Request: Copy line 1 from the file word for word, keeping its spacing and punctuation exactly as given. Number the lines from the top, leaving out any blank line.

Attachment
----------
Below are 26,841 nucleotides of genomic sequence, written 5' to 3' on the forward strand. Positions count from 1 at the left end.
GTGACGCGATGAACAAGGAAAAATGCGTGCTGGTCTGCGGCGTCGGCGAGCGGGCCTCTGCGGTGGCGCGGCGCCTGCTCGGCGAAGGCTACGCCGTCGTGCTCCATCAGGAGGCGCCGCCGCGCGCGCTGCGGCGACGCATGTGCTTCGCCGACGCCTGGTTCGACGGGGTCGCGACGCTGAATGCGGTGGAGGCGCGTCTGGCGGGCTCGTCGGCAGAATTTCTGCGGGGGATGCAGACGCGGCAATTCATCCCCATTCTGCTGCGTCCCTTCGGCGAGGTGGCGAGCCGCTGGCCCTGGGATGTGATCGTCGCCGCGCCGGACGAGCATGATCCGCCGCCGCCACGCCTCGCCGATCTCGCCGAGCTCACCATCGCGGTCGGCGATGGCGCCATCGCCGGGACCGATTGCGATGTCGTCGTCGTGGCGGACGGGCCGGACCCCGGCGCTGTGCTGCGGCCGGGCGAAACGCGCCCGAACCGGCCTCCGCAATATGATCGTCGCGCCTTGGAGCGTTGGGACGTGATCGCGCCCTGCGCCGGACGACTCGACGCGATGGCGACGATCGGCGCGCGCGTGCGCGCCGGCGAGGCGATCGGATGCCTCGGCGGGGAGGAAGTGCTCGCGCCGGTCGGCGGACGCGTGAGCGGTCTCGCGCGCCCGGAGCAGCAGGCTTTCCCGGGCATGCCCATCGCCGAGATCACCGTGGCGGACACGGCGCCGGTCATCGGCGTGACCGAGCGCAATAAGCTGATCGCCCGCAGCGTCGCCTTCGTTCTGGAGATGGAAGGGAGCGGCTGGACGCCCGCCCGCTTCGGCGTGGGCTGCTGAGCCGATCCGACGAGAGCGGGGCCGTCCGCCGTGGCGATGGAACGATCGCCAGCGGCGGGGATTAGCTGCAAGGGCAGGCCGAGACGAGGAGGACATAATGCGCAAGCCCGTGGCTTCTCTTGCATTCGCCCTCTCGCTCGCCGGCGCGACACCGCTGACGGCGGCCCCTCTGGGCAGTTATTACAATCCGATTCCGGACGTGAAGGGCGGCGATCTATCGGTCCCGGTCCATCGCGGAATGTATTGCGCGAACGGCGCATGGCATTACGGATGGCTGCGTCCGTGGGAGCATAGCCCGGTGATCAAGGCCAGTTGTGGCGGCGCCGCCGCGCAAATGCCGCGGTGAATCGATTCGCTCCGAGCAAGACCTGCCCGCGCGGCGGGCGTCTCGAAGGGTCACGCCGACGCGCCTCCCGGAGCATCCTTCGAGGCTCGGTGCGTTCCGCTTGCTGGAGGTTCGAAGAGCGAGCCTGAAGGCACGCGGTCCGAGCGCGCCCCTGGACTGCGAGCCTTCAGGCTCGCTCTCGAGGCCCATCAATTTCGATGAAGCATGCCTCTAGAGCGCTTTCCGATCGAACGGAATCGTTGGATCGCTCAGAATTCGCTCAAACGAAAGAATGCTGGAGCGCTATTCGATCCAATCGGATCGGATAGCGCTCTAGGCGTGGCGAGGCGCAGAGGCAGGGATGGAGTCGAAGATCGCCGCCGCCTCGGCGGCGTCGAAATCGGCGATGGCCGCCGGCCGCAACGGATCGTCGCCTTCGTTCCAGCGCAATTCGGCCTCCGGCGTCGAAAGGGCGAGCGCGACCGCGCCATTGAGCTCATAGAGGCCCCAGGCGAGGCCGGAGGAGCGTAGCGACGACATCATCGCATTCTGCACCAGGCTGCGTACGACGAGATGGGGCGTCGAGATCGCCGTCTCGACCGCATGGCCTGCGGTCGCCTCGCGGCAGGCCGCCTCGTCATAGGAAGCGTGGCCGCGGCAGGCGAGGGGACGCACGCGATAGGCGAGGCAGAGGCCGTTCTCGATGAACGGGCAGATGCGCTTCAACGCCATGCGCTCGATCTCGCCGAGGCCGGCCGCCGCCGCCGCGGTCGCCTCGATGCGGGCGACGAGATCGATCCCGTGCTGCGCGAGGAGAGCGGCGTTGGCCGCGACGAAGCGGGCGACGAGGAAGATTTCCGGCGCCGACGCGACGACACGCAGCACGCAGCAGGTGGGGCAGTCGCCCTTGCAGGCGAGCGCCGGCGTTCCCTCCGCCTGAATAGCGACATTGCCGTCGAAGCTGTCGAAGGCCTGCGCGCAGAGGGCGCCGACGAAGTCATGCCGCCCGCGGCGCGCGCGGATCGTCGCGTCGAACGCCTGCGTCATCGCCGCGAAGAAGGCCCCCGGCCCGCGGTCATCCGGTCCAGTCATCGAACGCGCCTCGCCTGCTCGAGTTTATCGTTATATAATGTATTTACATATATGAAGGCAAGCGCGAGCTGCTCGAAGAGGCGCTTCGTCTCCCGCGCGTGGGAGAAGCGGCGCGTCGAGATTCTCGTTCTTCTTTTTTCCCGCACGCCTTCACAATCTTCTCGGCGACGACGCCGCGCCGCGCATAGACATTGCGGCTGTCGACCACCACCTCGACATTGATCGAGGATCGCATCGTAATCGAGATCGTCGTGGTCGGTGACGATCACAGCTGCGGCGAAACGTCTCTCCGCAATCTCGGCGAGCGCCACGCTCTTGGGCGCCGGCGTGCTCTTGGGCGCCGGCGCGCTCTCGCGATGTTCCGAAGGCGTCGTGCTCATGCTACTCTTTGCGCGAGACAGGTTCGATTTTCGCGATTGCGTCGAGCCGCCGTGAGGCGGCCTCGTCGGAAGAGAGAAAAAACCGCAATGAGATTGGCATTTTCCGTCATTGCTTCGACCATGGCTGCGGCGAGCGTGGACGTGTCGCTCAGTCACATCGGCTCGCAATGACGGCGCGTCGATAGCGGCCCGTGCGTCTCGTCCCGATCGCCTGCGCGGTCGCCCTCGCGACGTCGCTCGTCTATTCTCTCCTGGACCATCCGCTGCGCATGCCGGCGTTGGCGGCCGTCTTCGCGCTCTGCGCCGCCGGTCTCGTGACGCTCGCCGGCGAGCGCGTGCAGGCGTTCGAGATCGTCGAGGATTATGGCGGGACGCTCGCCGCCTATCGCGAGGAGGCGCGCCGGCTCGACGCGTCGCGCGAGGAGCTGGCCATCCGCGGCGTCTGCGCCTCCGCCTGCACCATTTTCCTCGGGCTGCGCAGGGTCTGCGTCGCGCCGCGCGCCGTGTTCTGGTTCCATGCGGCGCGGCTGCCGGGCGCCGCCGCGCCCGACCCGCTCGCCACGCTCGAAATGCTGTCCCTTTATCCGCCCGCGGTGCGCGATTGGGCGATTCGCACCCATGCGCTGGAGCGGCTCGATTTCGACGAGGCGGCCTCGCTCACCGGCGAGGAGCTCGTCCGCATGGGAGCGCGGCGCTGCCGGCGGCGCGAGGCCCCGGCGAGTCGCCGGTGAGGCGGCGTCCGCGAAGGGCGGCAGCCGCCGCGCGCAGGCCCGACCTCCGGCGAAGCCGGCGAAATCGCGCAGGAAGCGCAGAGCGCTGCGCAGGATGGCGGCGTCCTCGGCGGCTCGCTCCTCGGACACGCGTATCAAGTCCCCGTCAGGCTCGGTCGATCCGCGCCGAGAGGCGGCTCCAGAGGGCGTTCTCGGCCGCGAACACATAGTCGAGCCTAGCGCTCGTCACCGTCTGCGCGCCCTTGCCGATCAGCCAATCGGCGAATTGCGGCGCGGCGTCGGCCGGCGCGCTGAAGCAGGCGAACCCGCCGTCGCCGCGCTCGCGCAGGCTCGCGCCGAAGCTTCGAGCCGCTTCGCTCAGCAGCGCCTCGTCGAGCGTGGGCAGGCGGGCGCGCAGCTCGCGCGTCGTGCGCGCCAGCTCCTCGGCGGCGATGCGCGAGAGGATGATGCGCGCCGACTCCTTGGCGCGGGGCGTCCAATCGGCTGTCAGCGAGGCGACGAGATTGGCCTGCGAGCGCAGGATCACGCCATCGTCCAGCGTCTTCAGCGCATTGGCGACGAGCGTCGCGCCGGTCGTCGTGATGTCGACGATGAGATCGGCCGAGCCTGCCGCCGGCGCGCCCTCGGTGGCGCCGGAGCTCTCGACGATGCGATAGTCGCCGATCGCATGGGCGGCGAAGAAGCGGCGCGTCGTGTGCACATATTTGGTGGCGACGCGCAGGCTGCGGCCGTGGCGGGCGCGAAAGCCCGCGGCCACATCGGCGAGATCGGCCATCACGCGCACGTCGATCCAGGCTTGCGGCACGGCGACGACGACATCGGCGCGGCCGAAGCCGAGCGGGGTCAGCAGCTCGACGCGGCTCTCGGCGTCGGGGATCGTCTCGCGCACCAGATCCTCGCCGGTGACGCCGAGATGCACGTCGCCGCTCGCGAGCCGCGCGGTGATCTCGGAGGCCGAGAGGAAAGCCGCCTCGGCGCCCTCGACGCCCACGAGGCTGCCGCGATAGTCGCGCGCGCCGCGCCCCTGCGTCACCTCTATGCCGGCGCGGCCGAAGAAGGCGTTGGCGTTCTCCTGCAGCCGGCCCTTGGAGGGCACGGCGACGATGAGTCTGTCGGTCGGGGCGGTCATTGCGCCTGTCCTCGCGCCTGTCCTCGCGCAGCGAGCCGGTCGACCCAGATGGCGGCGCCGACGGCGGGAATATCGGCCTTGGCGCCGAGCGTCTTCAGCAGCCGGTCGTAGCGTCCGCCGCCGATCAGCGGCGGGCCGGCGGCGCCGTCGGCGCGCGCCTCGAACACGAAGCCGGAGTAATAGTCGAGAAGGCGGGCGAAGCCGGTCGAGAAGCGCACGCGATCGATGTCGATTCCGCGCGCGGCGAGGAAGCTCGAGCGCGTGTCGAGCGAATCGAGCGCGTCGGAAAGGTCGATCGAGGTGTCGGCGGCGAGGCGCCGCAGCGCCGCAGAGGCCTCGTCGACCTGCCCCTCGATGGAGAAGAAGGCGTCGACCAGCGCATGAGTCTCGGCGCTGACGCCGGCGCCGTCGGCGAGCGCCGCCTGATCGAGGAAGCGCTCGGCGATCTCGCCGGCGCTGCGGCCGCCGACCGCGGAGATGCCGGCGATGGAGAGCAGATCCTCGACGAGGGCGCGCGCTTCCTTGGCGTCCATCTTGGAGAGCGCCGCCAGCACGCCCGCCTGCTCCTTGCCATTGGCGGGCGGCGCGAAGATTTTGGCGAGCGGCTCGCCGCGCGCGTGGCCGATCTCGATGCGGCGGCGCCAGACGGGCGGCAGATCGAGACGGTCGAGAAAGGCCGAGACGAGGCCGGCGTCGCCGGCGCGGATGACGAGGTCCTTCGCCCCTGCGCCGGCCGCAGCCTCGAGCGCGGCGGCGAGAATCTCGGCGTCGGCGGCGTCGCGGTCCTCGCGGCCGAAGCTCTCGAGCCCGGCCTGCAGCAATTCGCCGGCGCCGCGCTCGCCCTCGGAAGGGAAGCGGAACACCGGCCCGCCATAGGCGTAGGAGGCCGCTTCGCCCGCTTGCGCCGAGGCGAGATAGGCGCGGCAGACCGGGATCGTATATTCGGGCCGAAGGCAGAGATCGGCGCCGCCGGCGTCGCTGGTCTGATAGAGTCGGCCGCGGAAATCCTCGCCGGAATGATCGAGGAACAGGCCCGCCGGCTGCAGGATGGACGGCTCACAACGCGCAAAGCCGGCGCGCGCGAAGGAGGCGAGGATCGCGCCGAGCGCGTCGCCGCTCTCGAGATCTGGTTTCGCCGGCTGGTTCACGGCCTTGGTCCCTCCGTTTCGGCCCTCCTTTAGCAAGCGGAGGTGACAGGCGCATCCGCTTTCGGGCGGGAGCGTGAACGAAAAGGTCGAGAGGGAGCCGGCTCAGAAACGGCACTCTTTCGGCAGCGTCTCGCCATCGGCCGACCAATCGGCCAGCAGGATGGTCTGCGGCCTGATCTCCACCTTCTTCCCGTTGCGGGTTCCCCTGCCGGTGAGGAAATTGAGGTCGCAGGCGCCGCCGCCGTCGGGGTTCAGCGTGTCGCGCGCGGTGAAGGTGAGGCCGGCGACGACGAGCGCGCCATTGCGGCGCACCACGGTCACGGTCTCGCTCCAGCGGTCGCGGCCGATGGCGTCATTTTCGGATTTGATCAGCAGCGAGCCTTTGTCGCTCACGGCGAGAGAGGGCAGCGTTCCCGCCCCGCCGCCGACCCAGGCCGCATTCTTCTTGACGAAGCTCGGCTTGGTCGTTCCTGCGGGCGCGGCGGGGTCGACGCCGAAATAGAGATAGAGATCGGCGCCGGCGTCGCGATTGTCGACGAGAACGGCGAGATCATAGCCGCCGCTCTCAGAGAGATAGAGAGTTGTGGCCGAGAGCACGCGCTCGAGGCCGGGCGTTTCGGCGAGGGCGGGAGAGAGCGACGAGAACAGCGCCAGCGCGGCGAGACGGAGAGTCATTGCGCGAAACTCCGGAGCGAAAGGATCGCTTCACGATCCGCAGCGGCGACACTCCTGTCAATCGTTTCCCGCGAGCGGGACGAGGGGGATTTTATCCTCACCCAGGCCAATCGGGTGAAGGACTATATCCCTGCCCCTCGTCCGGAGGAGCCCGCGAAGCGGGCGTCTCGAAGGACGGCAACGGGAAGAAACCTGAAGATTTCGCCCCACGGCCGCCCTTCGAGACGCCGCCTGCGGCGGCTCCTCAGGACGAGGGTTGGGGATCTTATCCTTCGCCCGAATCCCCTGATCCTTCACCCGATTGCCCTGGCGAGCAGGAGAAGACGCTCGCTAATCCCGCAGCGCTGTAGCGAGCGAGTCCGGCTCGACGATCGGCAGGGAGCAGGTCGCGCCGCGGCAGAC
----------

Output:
Below are 26,841 nucleotides of genomic sequence, written 5' to 3' on the forward strand. Positions count from 1 at the left end.